Winter is a dangerous time for construction workers, with rooftop snow drifts, black ice on walkways, gusting winds, and sub-zero temperatures among the many hazards. Facility managers know this, and they would prefer to reserve all building projects for the summer months. However, this is not always possible, since even well-prepared facilities can be struck by winter storm damage. Ice dams may form and cause roofs to collapse or leak, high winds may rip off siding, and trees may crash into buildings during storms. Furthermore, when companies relocate during winter or experience rapid growth, construction needs cannot always be delayed.
When hiring a commercial building contractor during winter, you should make sure that the contractor is fully insured and has long experience at working in winter weather conditions. You should also ask about winter safety precautions, and you should expect to hear that your contractor will follow such winter weather safety tips as the following:
- Dress appropriately: Several layers of warm and dry clothing, especially a warm winter hat, are essential to fighting hypothermia. Boots must have plenty of grip, be water resistant, and well insulated, and extra socks should be brought in case the first pair gets wet. Not dressing for conditions will greatly increase the chances of catching a cold or pneumonia, getting frostbite, or suffering from other illnesses.
- Go slow and carefully: Construction workers have to keep up some kind of a reasonable pace to merit their pay, but every movement is more dangerous in the winter. It is best to walk a little slower and take shorter steps to increase reaction time while walking on snow or ice. Proper lifting posture is also more critical in the cold, as heavy loads put greater strain on the heart in sub-zero temperatures.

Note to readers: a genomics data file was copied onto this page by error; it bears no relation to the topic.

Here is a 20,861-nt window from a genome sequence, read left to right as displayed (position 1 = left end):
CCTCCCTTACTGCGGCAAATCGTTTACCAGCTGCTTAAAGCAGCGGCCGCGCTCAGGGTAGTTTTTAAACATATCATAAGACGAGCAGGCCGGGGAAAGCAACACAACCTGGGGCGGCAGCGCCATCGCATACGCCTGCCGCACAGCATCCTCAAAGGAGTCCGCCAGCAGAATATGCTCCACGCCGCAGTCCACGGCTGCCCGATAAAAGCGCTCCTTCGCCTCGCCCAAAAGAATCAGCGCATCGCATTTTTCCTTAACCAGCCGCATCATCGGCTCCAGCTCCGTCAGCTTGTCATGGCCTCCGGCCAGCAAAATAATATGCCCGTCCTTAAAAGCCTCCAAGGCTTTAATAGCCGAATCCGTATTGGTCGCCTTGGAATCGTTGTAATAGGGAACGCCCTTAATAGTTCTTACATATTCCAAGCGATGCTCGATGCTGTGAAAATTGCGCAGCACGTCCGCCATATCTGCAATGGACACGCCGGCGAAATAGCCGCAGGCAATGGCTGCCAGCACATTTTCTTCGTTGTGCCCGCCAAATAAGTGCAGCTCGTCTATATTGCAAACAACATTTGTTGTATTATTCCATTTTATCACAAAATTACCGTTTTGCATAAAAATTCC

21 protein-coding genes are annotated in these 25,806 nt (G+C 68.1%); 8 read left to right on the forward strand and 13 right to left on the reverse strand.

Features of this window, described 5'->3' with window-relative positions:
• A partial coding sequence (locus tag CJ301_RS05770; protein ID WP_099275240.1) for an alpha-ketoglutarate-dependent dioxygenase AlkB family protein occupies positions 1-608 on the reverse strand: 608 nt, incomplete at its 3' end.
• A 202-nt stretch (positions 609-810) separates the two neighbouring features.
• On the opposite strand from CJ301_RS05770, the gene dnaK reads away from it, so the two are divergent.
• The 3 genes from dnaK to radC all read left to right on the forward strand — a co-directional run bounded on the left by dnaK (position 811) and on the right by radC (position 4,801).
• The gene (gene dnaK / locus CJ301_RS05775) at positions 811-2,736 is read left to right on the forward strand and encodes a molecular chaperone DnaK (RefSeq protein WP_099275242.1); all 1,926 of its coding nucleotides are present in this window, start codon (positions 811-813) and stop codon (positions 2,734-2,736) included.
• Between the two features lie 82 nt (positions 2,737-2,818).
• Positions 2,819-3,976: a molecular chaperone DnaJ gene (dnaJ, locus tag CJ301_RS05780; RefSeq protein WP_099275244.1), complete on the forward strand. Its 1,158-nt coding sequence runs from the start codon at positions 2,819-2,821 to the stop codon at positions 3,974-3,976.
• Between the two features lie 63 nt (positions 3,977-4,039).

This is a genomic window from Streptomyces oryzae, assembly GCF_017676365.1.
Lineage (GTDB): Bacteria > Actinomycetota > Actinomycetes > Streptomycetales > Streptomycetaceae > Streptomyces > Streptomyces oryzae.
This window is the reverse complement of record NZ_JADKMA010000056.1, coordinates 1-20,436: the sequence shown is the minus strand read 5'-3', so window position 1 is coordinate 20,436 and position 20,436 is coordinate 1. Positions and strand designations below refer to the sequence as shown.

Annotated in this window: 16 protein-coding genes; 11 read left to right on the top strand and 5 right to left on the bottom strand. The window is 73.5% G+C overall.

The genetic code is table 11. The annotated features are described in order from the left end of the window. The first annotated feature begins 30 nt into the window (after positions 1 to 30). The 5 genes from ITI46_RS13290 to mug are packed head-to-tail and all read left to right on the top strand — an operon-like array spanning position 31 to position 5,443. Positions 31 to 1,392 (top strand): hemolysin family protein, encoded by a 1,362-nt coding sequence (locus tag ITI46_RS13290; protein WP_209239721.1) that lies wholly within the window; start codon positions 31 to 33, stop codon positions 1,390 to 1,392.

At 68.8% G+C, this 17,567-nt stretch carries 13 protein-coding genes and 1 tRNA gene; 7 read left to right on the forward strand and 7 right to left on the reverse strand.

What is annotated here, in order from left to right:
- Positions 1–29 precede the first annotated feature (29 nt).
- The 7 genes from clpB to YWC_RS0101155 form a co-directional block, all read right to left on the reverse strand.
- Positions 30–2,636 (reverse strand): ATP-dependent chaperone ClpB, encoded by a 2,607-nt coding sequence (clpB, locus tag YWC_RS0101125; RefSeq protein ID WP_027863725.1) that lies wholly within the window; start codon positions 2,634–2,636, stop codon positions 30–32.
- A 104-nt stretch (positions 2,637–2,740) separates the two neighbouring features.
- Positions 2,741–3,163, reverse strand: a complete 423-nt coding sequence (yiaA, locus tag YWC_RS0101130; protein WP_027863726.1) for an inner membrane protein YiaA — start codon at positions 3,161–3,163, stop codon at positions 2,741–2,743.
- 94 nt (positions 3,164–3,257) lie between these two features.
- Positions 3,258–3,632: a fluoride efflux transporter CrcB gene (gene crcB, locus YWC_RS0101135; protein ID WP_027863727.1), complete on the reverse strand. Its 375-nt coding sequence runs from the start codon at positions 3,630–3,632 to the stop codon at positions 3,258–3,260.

- Inspect the work site: Every morning, before beginning work, the site should be inspected to identify and remove any problems. Obstructions hidden under snow should be removed or, at least, uncovered. Icicles should be removed if possible or dangerous areas should be roped off. Ice patches should be salted or broken up.
- Make pathways: As much as possible, paths should be shoveled, salted, and followed. However, snow must not be piled too high or too near the path or it may drift and/or melt, and refreeze on the walking lane. Furthermore, high snow piles can sometimes create dangers by blocking a clear view.
- Be cautious on roofs: Whenever possible, ladders and roof rakes should be used to avoid the need to walk on a roof in winter. However, if a roof must be walked on, the area should first be swept off and the roof inspected to ensure it can bear the weight. Care must be taken not to trip over vents hidden under snow, and non-slip boots and scaffolding should be used.
- 6. Be wary of electrical dangers: Touching a downed power line or a fallen tree in contact with a downed power line can both cause electrocution. Great care must also be taken not to accidentally touch a live wire on roofs or while moving ladders.
- Keep entryways dry: If workers will go in and out of buildings for breaks, they must keep an absorbent rug inside the entrance to prevent puddling. A snow-melting mat just outside will help to prevent ice forming from boot melt-off.
Winter is an inherently more dangerous time for construction work, but sometimes it cannot be delayed. By following a basic safety checklist, your commercial building contractor can minimize the risks and still get the job done in a reasonable amount of time.